In another embodiment, a method for improving efficiency of a multiband antenna includes forming a ground plane, forming at least two resonators that resonate at different frequency bands, connecting an RF feed to the at least two resonators such that a first resonator of the at least two resonators has a reverse-fed connection in which a radiating end of the first resonator is more proximate to a short between the first resonator and the ground plane than to the RF feed, and connecting the ground plane to a coupled resonator that is coupled to the first resonator and resonates at the frequency band of a second resonator of the at least two resonators. These may be done at the same time, e.g. by stamping the antenna from a thin metal sheet and bending the antenna to form the desired shape, or may be performed individually, e.g. using standard fabrication techniques (sputtering, soldering, etc. . .).
The method may further comprise forming the coupled resonator and the first and second resonators to be coplanar. In this case, the method may further comprise forming the second resonator between the coupled resonator and the first resonator or partially surrounding the coupled resonator by the first resonator such that a width of the combination of the coupled resonator, a portion of the first resonator adjacent to the coupled resonator, and spacing separating the coupled resonator and the portion of the first resonator is about equal to a width of the second resonator. In the latter case, the method preferably comprises grounding the coupled resonator at an end most distal from a radiating end of the first resonator.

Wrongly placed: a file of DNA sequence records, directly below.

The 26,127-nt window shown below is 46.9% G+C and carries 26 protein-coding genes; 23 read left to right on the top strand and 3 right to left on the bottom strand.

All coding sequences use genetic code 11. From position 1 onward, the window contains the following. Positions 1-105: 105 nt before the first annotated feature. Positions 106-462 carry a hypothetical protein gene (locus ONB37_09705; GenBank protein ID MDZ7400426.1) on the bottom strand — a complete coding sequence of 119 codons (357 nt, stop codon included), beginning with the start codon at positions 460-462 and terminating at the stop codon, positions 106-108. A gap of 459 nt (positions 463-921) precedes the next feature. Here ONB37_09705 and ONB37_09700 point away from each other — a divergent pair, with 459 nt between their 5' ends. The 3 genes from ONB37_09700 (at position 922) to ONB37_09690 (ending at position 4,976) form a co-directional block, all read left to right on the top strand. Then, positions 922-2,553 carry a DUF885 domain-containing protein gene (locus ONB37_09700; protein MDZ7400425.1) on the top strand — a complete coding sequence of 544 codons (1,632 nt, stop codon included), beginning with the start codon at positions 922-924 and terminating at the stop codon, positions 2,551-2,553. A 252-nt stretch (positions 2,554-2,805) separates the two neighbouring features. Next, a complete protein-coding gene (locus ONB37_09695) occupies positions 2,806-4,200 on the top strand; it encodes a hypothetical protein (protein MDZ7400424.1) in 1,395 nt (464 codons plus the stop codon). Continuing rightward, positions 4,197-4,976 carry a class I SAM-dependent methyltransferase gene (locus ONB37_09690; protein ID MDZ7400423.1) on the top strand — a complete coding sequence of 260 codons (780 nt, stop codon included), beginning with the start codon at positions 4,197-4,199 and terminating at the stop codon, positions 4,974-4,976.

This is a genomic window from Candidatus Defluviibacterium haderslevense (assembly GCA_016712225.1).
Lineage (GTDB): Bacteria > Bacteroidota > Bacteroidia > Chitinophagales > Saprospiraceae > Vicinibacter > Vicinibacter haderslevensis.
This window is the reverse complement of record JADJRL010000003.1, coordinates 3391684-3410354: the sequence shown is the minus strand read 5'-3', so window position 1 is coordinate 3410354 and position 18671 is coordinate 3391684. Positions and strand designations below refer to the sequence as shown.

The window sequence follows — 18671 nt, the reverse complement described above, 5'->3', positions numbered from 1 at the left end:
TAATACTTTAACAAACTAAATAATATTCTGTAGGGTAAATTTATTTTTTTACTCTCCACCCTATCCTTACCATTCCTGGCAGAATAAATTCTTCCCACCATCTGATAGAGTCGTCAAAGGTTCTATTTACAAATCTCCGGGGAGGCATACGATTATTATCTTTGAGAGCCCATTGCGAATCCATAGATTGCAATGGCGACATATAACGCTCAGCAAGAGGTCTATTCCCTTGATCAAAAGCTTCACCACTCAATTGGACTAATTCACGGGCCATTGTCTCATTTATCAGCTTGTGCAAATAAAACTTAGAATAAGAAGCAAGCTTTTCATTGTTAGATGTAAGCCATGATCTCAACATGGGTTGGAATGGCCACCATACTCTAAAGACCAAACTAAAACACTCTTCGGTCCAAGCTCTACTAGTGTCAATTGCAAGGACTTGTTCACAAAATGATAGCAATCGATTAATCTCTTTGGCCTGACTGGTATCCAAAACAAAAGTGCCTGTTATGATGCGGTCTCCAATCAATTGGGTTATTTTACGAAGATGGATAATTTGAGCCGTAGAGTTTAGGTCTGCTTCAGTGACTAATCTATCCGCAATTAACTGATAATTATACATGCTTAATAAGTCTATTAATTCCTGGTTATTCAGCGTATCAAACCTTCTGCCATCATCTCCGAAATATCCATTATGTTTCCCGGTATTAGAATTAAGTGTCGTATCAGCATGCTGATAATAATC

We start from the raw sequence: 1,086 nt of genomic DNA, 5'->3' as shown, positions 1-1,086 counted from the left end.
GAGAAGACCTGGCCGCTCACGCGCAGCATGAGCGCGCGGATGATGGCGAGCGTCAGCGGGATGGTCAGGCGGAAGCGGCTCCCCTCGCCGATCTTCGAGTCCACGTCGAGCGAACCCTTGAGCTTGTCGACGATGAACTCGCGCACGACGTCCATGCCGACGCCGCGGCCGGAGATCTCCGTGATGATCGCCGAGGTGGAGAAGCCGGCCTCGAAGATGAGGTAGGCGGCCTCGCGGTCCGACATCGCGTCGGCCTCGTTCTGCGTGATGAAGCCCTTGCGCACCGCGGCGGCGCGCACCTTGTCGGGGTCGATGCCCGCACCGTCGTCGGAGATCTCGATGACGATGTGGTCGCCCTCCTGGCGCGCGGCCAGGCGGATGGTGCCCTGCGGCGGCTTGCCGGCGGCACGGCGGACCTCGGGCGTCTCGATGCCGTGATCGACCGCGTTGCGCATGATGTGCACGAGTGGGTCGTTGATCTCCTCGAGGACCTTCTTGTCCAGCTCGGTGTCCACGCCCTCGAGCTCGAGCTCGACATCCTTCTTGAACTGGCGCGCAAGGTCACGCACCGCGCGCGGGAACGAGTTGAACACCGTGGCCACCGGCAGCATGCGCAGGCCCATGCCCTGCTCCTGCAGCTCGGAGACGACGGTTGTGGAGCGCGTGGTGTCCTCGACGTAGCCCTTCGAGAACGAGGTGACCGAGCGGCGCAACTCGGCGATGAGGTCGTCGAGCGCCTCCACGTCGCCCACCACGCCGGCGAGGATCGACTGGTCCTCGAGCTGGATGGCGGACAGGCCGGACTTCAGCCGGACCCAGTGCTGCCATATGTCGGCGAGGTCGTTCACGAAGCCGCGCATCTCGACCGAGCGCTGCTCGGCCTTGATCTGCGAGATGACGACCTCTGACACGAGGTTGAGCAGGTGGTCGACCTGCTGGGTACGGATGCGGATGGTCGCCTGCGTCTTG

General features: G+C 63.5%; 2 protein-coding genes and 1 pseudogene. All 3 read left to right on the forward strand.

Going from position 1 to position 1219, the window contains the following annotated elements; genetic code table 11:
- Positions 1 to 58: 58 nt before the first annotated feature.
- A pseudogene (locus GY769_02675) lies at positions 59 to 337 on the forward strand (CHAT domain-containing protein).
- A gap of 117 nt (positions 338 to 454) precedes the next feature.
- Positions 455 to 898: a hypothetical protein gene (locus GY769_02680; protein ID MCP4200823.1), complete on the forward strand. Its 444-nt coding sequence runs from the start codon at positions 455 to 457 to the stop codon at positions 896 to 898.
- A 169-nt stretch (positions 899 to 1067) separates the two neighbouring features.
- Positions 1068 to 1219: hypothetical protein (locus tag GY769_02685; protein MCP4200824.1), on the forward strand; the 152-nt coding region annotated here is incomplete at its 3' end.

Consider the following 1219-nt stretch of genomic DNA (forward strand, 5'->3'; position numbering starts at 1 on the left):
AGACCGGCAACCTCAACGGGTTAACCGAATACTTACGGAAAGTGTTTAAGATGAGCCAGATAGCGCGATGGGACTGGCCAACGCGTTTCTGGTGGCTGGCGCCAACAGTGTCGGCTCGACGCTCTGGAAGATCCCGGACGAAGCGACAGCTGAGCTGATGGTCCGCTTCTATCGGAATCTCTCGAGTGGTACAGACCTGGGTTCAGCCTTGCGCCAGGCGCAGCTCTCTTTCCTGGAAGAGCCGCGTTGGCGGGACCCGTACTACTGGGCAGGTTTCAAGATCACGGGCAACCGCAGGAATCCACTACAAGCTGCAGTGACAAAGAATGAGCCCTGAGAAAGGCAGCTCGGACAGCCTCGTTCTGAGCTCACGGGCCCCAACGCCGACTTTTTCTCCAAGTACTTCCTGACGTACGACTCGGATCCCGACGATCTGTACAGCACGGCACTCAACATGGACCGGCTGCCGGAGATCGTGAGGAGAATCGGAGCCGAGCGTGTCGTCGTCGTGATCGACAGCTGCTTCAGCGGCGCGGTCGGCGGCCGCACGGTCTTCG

Although traditional approaches to improving bandwidth use matching networks of lumped elements, one embodiment of the present application realizes broadband antenna responses that introduce an additional radiating resonator rather than using lumped components. The present approach is not limited by the realizable efficiency of the original element because the coupled resonator will act as another radiator. The two resonators together will have a broader realizable efficiency curve than either resonator alone.
The triband antenna disclosed here is electrically very small for the efficiency bandwidth product it achieves. The bandwidth for the highband of a dual-band PIFA is enhanced while the antenna is a relatively narrow and tall PIFA for environments such as those of a laptop computer screen. In one embodiment, a reverse-fed PIFA is used, at least for the low band, in which the ground pin is located near the center of the PIFA rather than at the edge of the PIFA.
The antennas described here use an electromagnetically coupled resonant element (or resonator) to gain additional return loss and efficiency bandwidth near the frequency of operation for the coupled element. The electromagnetically coupled resonator is a finite length of coplanar metal acting as quarter-wavelength transmission line, since it is grounded with a conductive trace at one end. Hence this is a parasitic or coupled resonator since the antenna's feed trace does not touch it. The coupled resonator is coupled to a resonator that is directly fed and that is resonant in a lower frequency band than the coupled resonator. Of course, the addition of the coupled resonator may also decrease the bandwidth in the lower frequency band.